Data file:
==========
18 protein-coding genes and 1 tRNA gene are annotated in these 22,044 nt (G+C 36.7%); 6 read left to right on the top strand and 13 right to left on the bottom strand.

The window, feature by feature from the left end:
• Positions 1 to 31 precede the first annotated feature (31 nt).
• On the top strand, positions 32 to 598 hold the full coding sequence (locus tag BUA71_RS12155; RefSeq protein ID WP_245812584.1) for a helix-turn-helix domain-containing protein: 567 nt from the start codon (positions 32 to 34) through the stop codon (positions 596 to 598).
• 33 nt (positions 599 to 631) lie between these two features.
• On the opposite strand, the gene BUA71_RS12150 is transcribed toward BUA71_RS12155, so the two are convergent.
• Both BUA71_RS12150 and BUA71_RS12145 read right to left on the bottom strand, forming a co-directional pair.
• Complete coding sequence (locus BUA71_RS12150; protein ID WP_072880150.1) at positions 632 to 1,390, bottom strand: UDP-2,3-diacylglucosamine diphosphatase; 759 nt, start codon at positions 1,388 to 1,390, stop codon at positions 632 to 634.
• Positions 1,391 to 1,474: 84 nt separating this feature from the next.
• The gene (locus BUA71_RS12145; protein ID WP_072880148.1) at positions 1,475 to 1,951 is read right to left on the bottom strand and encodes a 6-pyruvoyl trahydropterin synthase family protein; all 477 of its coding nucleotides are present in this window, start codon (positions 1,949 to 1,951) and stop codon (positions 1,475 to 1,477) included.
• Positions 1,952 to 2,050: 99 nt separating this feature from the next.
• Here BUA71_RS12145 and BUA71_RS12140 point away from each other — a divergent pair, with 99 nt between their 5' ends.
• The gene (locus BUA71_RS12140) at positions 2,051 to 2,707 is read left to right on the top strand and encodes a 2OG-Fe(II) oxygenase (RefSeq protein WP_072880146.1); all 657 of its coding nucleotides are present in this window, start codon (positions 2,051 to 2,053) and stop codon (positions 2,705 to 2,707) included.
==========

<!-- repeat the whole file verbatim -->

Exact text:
18 protein-coding genes and 1 tRNA gene are annotated in these 22,044 nt (G+C 36.7%); 6 read left to right on the top strand and 13 right to left on the bottom strand.

The window, feature by feature from the left end:
• Positions 1 to 31 precede the first annotated feature (31 nt).
• On the top strand, positions 32 to 598 hold the full coding sequence (locus tag BUA71_RS12155; RefSeq protein ID WP_245812584.1) for a helix-turn-helix domain-containing protein: 567 nt from the start codon (positions 32 to 34) through the stop codon (positions 596 to 598).
• 33 nt (positions 599 to 631) lie between these two features.
• On the opposite strand, the gene BUA71_RS12150 is transcribed toward BUA71_RS12155, so the two are convergent.
• Both BUA71_RS12150 and BUA71_RS12145 read right to left on the bottom strand, forming a co-directional pair.
• Complete coding sequence (locus BUA71_RS12150; protein ID WP_072880150.1) at positions 632 to 1,390, bottom strand: UDP-2,3-diacylglucosamine diphosphatase; 759 nt, start codon at positions 1,388 to 1,390, stop codon at positions 632 to 634.
• Positions 1,391 to 1,474: 84 nt separating this feature from the next.
• The gene (locus BUA71_RS12145; protein ID WP_072880148.1) at positions 1,475 to 1,951 is read right to left on the bottom strand and encodes a 6-pyruvoyl trahydropterin synthase family protein; all 477 of its coding nucleotides are present in this window, start codon (positions 1,949 to 1,951) and stop codon (positions 1,475 to 1,477) included.
• Positions 1,952 to 2,050: 99 nt separating this feature from the next.
• Here BUA71_RS12145 and BUA71_RS12140 point away from each other — a divergent pair, with 99 nt between their 5' ends.
• The gene (locus BUA71_RS12140) at positions 2,051 to 2,707 is read left to right on the top strand and encodes a 2OG-Fe(II) oxygenase (RefSeq protein WP_072880146.1); all 657 of its coding nucleotides are present in this window, start codon (positions 2,051 to 2,053) and stop codon (positions 2,705 to 2,707) included.